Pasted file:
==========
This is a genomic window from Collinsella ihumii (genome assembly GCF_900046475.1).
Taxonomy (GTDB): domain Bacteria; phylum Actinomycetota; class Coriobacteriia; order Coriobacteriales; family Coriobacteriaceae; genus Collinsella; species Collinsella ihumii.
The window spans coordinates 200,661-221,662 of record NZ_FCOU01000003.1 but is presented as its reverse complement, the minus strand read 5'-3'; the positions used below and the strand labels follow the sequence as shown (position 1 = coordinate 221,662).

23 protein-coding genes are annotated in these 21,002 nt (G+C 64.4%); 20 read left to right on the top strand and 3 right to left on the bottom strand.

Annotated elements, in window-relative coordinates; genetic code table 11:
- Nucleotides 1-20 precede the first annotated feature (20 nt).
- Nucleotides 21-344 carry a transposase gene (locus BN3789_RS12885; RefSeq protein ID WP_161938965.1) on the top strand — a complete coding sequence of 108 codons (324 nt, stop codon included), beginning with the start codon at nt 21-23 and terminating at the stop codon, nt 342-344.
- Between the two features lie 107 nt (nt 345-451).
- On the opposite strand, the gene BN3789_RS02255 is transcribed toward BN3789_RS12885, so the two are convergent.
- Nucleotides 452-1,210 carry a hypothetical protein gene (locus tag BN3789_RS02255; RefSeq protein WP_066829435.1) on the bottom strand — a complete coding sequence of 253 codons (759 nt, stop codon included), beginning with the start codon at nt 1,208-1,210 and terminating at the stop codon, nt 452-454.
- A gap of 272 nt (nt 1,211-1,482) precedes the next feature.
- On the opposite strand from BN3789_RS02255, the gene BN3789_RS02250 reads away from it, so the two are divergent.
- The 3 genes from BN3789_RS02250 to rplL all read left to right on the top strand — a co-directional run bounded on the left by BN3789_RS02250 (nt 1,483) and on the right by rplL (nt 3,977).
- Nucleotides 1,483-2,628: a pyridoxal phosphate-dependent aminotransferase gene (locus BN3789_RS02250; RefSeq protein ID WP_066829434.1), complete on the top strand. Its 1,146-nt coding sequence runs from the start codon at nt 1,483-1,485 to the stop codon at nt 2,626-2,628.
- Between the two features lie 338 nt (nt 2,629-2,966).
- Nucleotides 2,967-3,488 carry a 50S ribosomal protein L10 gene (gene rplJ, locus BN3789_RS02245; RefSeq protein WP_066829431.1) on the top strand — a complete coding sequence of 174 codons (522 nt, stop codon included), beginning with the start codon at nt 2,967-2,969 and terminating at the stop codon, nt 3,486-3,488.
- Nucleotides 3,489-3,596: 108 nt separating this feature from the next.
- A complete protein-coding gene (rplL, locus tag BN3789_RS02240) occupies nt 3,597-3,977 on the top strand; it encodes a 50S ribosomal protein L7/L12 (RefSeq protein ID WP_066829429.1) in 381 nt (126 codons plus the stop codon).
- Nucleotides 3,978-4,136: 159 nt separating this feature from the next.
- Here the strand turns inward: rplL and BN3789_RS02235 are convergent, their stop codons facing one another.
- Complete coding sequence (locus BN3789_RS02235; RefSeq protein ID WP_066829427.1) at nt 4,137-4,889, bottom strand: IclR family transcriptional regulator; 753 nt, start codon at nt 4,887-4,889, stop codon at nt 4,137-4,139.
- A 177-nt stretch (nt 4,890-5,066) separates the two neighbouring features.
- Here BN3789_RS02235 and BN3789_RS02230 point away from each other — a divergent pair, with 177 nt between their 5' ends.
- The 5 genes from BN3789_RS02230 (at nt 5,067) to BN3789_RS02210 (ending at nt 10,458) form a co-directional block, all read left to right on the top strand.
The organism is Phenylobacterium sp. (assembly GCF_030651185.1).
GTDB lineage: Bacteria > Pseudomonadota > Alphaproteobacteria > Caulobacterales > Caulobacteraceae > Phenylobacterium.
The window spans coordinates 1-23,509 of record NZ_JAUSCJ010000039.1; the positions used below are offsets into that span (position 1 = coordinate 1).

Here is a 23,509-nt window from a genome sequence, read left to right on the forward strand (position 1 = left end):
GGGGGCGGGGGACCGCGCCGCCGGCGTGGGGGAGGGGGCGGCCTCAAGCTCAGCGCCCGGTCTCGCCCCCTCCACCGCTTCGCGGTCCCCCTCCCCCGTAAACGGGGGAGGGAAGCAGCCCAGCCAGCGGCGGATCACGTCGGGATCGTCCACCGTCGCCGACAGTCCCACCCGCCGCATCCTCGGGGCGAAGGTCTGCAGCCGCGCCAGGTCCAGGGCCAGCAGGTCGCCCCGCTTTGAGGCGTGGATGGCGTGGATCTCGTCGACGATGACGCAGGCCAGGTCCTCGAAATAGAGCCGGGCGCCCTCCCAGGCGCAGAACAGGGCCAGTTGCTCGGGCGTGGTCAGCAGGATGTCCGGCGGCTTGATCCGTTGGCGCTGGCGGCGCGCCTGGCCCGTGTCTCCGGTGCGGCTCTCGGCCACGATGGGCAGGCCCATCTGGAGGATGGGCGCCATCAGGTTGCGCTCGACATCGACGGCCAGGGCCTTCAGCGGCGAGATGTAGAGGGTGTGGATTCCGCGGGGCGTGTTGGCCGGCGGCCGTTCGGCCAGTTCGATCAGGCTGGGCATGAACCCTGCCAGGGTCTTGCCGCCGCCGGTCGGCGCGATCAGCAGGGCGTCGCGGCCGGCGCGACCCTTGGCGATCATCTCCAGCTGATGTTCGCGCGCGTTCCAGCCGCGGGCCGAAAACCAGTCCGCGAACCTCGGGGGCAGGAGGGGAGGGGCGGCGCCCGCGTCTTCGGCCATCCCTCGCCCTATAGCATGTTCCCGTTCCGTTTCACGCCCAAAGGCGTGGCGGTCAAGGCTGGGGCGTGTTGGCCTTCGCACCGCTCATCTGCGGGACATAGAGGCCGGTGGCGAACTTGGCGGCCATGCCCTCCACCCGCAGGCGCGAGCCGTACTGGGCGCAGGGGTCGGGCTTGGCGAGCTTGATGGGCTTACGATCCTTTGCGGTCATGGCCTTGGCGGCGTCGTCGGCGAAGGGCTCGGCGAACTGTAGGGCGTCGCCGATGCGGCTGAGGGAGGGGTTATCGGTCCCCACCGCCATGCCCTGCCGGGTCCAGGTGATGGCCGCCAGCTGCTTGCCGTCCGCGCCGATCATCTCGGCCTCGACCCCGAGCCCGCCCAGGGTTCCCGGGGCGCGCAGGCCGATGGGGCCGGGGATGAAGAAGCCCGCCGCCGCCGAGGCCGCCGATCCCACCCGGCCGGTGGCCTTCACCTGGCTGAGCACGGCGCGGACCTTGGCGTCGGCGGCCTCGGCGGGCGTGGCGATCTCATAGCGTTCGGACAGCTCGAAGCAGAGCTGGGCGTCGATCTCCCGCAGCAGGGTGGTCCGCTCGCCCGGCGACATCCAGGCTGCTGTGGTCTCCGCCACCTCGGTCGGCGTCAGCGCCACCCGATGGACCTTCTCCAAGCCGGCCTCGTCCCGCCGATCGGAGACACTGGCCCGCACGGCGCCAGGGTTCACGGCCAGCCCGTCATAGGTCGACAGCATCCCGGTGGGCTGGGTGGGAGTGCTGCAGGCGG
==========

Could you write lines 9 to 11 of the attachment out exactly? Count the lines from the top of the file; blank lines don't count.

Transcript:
- On the opposite strand, the gene BN3789_RS02255 is transcribed toward BN3789_RS12885, so the two are convergent.
- Nucleotides 452-1,210 carry a hypothetical protein gene (locus tag BN3789_RS02255; RefSeq protein WP_066829435.1) on the bottom strand — a complete coding sequence of 253 codons (759 nt, stop codon included), beginning with the start codon at nt 1,208-1,210 and terminating at the stop codon, nt 452-454.
- A gap of 272 nt (nt 1,211-1,482) precedes the next feature.